Jenson Button insists he has made a full recovery from the harrowing ordeal in which he and his wife Jessica were allegedly gassed in their sleep by burglars.
The McLaren driver was staying with friends in a St Tropez villa earlier this month when thieves broke into the property after reportedly pumping anaesthetic gas through the air conditioning vents.
The burglars stole valuables worth around £300,000, including Jessica's engagement ring.
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"You never want anyone in your house who you haven't invited when you are there and asleep," said Button, who arrived with his wife in the Spa-Francorchamps paddock on Thursday following Formula One's four-week summer break.
"It's always scary but it is behind us now. We are healthy, well and both looking forward to this weekend.
"I'm sure it is not the last time it will happen to someone, but hopefully with all the reports it's going to make more people aware and that's the most important thing, so it doesn't happen as often in the future."
Button spent the final week of the sport's summer shut-down in Japan with his wife's family. But after what has already been a disastrous campaign, Button arrived in Belgium facing the prospect of yet another arduous race.
Both he and team-mate Fernando Alonso are set to be hit with grid penalties for Sunday's Belgian Grand Prix after taking on their seventh Honda engine of the campaign.
However, Button hopes the new ruling regarding start procedures could help to ease the pain.
All of the drivers will now have to set the clutch bite point themselves rather than rely on their mechanic to determine it for them. The premise is that is should lead to unpredictable getaways and more dynamic racing.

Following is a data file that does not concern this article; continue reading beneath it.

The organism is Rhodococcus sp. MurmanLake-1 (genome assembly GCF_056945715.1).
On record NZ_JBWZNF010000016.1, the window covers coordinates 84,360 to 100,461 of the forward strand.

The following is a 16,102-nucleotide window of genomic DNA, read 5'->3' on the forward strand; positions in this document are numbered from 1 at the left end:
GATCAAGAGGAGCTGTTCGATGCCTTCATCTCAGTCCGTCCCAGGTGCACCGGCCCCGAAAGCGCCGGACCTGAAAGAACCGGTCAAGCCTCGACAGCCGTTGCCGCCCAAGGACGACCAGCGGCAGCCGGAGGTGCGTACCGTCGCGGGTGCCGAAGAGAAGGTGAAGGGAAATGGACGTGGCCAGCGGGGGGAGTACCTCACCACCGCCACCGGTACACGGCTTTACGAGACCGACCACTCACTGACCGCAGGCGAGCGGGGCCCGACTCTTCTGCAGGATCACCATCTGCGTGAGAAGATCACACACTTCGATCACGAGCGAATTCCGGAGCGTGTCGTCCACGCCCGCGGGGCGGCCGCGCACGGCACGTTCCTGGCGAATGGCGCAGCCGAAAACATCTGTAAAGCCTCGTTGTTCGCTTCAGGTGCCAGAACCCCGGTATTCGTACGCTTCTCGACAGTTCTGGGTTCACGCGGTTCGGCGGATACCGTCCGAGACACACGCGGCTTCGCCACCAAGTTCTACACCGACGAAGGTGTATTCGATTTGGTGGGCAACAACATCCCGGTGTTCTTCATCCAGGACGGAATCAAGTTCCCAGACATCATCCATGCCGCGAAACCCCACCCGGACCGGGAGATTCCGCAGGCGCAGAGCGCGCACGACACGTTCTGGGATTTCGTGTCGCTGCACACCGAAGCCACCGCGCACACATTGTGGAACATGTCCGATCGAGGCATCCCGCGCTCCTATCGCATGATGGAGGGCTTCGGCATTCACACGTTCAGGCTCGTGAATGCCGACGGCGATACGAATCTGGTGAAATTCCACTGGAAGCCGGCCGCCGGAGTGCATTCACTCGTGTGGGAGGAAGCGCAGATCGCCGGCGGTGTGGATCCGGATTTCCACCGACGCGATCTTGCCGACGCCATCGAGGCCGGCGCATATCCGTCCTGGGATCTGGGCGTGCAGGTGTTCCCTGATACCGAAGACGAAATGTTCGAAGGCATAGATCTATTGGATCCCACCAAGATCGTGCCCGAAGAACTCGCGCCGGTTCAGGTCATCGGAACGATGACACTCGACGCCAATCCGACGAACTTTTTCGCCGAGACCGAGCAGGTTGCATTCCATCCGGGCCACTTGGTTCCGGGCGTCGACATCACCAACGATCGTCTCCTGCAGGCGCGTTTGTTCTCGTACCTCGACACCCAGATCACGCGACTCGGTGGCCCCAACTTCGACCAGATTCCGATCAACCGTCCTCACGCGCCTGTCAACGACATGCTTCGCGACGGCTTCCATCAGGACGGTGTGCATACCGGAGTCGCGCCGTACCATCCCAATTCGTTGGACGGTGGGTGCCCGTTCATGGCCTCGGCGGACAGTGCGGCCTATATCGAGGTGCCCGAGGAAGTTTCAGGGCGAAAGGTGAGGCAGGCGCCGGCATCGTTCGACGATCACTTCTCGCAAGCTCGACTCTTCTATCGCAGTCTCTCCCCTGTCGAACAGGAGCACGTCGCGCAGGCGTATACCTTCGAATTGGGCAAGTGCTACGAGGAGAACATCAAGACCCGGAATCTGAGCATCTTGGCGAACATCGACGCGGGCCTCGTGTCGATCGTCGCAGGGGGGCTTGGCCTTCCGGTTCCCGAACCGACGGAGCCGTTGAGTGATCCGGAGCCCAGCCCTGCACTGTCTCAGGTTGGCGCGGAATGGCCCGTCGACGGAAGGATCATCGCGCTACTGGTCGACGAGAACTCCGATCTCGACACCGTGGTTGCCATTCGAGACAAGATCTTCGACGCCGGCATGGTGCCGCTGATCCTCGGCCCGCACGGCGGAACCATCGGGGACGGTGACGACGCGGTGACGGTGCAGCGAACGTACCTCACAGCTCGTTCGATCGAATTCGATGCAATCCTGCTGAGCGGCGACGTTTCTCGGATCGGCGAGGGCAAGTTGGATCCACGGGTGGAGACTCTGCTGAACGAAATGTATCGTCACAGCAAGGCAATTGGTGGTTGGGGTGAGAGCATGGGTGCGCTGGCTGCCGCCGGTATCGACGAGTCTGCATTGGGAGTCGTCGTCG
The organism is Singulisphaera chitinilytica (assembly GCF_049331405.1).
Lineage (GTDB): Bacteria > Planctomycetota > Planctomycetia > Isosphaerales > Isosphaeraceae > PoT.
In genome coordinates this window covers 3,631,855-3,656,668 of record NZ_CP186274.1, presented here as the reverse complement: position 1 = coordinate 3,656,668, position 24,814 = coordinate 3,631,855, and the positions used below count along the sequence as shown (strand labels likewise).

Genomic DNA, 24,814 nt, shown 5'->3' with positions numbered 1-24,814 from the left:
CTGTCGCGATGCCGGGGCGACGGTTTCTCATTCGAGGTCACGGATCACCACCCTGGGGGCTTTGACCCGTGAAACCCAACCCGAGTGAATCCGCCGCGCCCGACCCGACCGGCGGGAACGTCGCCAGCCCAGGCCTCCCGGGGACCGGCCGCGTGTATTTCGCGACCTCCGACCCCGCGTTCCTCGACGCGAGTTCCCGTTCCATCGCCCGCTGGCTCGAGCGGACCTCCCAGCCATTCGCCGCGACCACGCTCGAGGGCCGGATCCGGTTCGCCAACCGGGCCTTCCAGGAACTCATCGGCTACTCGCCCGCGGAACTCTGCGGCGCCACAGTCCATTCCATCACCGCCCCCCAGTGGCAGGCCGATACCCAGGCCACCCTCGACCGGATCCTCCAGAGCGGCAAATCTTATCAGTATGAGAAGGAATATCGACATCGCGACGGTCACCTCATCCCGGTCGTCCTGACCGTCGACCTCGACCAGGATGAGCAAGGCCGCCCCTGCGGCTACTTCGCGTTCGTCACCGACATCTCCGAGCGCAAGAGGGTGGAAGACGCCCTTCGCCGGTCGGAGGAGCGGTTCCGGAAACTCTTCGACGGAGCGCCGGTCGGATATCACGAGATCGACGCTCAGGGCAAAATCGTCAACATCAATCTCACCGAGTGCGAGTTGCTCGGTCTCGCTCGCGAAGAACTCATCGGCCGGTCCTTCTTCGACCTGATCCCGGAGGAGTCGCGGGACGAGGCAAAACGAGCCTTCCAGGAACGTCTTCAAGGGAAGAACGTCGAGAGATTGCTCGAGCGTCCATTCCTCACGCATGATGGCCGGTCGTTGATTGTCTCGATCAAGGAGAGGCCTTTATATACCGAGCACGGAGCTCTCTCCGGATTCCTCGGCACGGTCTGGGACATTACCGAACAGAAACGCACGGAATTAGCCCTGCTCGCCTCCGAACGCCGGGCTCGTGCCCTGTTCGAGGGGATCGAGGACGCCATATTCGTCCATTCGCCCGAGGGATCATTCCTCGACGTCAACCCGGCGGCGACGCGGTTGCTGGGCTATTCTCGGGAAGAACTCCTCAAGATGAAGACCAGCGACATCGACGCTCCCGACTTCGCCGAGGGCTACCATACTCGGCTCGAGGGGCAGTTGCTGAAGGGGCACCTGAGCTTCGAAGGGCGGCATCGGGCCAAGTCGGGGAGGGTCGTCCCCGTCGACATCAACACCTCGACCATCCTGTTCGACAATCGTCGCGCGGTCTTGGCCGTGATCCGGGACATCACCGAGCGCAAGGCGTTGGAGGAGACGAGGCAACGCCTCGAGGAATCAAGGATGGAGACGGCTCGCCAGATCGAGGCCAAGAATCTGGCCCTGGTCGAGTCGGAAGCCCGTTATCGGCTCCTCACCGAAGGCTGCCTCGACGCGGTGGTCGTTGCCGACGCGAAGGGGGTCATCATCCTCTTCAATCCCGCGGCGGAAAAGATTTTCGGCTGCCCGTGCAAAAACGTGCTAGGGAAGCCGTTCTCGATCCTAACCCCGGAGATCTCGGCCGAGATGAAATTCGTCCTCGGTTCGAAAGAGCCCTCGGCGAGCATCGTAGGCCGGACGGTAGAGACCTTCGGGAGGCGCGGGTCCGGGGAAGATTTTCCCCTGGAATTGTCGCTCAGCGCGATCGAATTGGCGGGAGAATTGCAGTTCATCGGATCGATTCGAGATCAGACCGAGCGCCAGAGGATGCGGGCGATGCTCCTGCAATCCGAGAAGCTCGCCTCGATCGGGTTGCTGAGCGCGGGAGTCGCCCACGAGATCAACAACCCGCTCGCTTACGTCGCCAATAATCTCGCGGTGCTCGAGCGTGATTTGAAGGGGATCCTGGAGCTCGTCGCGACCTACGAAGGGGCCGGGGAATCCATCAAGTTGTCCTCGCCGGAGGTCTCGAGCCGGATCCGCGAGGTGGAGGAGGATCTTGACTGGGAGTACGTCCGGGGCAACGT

"We will start at the back of the grid but with turn one here you never really know what is going to happen," Button said.
"We would have been in the middle of the pack so you can always end turn one with a wheel missing, so starting where we are is not such a bad thing. We might make up four or five places."
Button added with an ironic smile: "I have heard that the starts are really complicated now - we have to think for ourselves and I'm scared about that."
Button earned only his second points finish of the season at the chaotic Hungarian Grand Prix after he placed ninth. It marked a double points finish for McLaren, with Alonso crossing the line in fifth, but Button warned against reading too much into the result.
"The 14 cars we were racing all had a little bit of a problem one way or another, so you have got to be a little bit careful about reading into our outright performance," he said.
"It was a great result for us to get good points but I don't think we can take too much from that at the moment."
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